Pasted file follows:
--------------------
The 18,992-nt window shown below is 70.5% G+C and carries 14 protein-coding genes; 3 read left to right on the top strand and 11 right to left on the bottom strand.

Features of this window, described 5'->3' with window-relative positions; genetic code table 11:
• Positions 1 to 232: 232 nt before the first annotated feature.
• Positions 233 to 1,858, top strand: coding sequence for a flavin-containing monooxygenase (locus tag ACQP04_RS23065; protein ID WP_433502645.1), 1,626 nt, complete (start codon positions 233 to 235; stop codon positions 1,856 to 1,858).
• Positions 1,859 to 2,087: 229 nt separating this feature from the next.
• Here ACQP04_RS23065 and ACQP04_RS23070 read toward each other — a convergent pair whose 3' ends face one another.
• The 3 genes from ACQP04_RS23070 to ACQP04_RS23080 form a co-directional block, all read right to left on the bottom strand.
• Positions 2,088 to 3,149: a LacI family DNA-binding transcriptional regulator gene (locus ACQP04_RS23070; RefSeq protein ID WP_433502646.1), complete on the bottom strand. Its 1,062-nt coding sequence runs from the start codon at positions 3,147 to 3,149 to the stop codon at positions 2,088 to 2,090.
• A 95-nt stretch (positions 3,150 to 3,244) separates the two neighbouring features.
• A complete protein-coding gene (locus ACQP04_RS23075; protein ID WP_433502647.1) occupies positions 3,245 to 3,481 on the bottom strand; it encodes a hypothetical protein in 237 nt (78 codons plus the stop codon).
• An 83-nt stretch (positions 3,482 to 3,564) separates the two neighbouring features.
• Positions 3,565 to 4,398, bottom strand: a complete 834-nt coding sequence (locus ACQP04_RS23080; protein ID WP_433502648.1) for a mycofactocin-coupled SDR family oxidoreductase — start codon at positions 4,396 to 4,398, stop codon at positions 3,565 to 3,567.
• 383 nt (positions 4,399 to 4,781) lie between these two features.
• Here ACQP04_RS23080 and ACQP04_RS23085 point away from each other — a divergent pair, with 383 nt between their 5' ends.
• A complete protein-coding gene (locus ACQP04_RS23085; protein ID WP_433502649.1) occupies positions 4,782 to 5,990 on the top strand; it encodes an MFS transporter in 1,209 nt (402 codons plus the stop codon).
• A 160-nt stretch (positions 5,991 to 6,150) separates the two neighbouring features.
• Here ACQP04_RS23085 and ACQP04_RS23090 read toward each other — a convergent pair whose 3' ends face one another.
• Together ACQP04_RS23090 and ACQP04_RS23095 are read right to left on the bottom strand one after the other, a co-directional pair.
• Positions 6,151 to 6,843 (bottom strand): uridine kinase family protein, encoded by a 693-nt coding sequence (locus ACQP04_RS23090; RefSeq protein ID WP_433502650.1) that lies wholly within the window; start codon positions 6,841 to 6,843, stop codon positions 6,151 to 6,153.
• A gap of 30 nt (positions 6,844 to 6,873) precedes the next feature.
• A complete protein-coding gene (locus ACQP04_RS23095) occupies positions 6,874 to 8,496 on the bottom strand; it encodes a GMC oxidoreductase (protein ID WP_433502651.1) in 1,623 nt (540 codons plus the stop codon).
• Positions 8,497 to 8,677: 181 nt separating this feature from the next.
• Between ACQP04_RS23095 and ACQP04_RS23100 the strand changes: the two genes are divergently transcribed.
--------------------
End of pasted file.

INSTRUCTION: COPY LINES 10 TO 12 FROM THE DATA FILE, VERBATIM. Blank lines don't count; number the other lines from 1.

• A complete protein-coding gene (locus ACQP04_RS23075; protein ID WP_433502647.1) occupies positions 3,245 to 3,481 on the bottom strand; it encodes a hypothetical protein in 237 nt (78 codons plus the stop codon).
• An 83-nt stretch (positions 3,482 to 3,564) separates the two neighbouring features.
• Positions 3,565 to 4,398, bottom strand: a complete 834-nt coding sequence (locus ACQP04_RS23080; protein ID WP_433502648.1) for a mycofactocin-coupled SDR family oxidoreductase — start codon at positions 4,396 to 4,398, stop codon at positions 3,565 to 3,567.